The Norwegian terrain is hilly and there can be substantial vertical distance between the windmills and the dwellings. Sound propagation may thus differ from situations in Denmark or the Netherlands where sound propagates more horizontally.
From the exposure–effect relationships as a function of distance, see Figure 13, we have similar results as for exposure–effect relationships based on Lden, namely that the residents react stronger than expected. According to the estimated results, the windmills need to be located as far as 1 km away from the dwellings before the annoyance levels become acceptable.

3.11. Influence of Monetary Benefits

Three quarters of the respondents were in favor of monetary compensation for wind turbine noise. However, we found no significant impact of economic compensation on their degree of annoyance. Part of the explanations could be that not all land owners receiving compensation were the actual users of the property.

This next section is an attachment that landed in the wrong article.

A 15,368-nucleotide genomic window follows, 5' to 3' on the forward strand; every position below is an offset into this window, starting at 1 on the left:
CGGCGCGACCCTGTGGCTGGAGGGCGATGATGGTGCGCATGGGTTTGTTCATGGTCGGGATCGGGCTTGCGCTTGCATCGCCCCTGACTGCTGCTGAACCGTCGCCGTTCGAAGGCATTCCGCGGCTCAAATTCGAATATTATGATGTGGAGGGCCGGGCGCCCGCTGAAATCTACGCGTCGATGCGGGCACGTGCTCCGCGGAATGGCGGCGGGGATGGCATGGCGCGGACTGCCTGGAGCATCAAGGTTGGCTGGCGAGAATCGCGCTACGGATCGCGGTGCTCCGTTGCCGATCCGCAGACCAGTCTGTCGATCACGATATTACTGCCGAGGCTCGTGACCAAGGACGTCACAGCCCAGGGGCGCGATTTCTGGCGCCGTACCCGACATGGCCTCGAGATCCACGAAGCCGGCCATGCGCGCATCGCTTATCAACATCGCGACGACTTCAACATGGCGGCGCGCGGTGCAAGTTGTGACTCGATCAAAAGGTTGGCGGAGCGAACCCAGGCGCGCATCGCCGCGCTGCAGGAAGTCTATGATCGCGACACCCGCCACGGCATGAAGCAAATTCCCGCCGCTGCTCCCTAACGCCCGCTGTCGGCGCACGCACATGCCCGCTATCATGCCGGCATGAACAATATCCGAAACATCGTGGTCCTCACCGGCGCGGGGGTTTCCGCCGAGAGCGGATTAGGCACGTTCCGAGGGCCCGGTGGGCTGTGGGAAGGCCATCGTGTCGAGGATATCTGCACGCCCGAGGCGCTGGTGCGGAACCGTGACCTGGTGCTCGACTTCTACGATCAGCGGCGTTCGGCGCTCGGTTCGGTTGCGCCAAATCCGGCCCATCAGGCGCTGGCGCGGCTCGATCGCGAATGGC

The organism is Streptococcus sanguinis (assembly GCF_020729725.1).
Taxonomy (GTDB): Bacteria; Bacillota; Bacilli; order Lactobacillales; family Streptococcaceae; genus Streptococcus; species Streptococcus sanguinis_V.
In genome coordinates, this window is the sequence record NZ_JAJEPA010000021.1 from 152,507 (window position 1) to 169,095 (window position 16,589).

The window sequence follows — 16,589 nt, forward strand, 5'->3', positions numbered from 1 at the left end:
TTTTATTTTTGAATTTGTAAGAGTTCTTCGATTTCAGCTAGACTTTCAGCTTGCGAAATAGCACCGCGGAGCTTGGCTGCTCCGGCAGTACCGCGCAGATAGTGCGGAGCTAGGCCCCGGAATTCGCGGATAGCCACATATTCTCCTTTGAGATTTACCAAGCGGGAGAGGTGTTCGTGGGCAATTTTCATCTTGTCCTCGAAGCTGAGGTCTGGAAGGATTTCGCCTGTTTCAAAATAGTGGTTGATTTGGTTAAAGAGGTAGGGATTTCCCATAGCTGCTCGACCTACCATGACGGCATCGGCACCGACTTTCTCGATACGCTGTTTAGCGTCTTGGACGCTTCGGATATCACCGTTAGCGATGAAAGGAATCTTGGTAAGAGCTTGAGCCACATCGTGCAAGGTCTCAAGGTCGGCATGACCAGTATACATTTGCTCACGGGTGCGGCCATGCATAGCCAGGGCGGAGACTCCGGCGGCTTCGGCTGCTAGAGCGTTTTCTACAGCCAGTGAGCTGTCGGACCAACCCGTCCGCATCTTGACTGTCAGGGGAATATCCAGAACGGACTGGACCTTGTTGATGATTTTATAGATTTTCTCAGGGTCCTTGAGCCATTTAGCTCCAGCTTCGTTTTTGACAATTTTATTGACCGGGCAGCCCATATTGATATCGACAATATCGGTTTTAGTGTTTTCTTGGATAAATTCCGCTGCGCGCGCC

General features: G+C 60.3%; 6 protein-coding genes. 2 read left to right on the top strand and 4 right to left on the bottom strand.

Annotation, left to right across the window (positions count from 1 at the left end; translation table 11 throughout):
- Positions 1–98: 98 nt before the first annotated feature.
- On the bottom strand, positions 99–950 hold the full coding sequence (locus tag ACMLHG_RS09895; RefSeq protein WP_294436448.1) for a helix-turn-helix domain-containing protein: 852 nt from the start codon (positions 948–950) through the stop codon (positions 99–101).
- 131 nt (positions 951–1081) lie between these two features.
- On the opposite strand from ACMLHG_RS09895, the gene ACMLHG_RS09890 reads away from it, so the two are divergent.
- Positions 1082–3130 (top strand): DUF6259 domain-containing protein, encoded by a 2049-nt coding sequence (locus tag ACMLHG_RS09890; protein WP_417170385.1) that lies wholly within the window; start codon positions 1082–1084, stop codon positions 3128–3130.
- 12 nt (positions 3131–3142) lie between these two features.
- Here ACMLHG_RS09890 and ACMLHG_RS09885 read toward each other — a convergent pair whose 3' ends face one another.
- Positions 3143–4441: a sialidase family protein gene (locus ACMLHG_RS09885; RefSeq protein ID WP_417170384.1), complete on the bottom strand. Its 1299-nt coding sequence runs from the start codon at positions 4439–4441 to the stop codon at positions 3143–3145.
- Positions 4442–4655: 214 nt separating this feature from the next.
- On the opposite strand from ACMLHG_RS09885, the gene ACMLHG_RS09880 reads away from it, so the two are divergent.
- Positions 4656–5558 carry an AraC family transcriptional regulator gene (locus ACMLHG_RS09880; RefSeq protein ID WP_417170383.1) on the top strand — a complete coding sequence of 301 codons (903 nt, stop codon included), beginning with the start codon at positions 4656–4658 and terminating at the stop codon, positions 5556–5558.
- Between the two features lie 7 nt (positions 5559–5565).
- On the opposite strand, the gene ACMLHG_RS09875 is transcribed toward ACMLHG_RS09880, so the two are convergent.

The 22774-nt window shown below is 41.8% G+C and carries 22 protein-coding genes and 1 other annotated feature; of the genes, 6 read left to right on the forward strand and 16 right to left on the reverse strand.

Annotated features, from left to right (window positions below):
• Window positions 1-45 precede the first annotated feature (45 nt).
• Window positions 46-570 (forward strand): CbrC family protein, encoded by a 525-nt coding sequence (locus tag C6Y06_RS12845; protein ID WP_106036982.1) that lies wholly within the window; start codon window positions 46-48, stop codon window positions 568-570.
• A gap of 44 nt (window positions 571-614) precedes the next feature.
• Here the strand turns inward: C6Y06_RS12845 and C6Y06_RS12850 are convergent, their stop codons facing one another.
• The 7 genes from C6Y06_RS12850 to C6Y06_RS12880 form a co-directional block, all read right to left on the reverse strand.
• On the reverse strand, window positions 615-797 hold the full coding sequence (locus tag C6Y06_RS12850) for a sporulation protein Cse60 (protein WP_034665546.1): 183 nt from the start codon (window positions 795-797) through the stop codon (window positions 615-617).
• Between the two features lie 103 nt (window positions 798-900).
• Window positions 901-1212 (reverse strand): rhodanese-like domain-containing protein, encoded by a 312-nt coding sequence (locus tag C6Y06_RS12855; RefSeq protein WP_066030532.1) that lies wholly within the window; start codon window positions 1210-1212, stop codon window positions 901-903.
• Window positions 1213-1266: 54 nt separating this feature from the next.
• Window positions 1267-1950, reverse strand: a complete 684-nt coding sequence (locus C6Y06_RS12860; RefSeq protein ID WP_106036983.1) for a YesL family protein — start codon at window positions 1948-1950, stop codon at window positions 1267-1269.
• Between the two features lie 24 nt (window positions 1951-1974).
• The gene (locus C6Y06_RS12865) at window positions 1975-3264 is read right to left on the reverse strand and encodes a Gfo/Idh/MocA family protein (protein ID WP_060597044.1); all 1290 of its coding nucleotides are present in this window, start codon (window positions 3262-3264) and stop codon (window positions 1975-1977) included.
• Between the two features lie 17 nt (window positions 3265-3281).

4. Discussion

When dealing with annoyance reactions to transportation noise, the acoustic environment is usually adverse. Attitudes and modifying factors compete against a strong negative laden perceptual experience and active disruptions of ongoing activities. When dealing with annoyance from windmills the situation is usually quite different, and the exposure levels are substantially lower. It is not surprising that this allows the role of attitudes and effect modifiers to play a greater role.
One question is whether these attitudes are stable or transitionary. A significant proportion of the local population are currently in opposition to reigning policies facilitating investments in wind farm. Those in favor of windmills could speculate that one of the reasons is that wind farm are a recent development, and will be more accepted as time goes on. However, the opposite is also possible. Opponents could argue that the energy-mix in Norway is different, the love of recreational areas, and un-touched nature areas higher, and that one can expect a steady opposition to wind farms.